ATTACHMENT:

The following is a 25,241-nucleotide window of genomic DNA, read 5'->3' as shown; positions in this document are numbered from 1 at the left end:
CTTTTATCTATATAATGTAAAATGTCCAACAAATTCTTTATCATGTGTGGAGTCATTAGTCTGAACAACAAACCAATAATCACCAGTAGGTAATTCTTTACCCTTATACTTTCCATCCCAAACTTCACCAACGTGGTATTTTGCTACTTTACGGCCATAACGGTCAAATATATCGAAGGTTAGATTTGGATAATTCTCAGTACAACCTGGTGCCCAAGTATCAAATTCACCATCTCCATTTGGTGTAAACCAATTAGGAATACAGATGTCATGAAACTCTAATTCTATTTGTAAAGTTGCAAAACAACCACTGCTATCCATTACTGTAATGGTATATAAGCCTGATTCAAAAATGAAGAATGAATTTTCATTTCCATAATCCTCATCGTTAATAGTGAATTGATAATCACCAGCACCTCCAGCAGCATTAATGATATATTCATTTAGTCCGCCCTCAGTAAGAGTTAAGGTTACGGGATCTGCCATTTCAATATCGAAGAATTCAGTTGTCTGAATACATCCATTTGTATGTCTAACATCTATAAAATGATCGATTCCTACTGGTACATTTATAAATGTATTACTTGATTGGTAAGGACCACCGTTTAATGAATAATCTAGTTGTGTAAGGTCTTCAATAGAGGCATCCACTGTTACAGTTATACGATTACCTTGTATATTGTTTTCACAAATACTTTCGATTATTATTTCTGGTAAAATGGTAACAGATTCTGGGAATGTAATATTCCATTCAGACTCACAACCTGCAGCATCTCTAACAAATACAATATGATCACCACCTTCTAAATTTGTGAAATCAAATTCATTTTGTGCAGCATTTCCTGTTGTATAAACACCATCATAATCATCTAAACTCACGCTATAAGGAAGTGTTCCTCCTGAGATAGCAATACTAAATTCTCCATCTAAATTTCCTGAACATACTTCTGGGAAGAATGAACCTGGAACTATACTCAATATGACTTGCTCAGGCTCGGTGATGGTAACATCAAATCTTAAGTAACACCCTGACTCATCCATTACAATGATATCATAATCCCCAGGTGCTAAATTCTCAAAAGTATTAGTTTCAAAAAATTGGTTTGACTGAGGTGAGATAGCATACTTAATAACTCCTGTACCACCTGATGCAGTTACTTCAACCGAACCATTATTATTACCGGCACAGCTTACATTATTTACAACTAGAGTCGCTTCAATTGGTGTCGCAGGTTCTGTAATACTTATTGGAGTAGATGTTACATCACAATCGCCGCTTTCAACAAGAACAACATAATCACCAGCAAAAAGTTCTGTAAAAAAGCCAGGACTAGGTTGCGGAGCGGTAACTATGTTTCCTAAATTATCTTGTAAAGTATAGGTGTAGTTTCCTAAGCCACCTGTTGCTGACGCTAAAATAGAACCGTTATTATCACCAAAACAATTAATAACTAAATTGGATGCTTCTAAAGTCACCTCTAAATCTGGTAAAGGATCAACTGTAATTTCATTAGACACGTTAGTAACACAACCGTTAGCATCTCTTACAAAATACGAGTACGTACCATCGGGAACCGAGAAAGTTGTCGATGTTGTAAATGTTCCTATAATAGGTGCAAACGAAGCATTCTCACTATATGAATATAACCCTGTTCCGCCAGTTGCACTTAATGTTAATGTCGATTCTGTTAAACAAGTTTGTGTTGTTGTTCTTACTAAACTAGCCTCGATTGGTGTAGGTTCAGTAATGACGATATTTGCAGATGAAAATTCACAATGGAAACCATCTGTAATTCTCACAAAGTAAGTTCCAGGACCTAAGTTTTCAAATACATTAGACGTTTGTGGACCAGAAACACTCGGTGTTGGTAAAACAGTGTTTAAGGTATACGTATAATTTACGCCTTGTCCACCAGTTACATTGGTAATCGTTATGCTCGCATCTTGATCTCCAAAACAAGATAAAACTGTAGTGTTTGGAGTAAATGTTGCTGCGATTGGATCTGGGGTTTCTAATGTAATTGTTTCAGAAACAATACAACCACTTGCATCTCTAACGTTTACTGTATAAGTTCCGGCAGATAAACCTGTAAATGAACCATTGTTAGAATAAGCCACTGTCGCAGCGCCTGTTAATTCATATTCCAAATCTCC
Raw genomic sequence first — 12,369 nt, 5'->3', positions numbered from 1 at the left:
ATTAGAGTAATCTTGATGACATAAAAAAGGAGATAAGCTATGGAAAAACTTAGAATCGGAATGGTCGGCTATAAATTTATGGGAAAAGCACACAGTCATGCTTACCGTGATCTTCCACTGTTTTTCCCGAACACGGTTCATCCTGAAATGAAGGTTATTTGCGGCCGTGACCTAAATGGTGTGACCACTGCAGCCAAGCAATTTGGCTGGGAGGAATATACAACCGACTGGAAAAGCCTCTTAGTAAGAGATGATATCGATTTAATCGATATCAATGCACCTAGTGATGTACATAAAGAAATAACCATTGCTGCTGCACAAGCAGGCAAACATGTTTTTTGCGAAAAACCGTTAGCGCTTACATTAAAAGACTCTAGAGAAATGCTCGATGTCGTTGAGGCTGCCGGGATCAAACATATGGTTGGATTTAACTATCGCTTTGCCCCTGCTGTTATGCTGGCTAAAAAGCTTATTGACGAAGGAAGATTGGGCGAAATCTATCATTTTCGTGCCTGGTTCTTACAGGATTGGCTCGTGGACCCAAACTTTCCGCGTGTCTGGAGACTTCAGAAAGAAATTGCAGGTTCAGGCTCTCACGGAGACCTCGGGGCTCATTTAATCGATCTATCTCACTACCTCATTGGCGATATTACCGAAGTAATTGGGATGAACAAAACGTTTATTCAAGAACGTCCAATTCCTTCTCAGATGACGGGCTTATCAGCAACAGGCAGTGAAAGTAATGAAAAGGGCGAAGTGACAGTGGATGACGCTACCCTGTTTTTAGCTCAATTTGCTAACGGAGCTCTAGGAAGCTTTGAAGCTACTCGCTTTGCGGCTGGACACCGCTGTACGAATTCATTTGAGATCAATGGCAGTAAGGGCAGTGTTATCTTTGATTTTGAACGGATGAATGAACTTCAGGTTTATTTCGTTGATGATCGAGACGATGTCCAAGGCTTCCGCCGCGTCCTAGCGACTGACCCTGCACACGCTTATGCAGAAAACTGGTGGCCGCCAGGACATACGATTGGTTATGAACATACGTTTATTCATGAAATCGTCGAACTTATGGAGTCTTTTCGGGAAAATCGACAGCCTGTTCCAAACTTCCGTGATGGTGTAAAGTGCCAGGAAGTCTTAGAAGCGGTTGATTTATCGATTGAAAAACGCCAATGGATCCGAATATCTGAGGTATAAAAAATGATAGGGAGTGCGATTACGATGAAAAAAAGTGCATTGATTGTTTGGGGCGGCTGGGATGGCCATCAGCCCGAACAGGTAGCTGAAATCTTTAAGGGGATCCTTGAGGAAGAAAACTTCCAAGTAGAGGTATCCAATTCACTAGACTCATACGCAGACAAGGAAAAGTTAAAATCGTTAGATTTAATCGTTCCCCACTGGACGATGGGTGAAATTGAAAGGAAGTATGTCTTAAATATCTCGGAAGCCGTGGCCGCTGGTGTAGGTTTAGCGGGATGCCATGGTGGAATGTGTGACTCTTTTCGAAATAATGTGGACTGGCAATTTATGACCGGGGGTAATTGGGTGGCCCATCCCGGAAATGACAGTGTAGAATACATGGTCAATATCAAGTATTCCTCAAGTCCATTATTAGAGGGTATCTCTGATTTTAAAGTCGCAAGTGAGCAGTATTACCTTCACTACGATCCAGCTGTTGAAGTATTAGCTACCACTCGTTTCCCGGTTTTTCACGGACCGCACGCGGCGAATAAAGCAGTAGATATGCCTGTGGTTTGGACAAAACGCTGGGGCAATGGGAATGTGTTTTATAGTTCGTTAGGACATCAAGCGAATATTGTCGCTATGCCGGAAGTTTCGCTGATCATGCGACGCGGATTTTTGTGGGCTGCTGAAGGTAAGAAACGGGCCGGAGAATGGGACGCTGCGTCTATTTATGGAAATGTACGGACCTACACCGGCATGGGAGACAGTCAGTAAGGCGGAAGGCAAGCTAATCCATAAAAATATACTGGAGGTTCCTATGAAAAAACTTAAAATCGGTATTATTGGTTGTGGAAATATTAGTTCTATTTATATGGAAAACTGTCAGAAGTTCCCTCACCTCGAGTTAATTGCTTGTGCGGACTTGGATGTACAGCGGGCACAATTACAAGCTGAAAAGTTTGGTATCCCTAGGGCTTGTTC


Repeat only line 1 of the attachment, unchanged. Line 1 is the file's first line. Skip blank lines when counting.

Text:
The following is a 25,241-nucleotide window of genomic DNA, read 5'->3' as shown; positions in this document are numbered from 1 at the left end: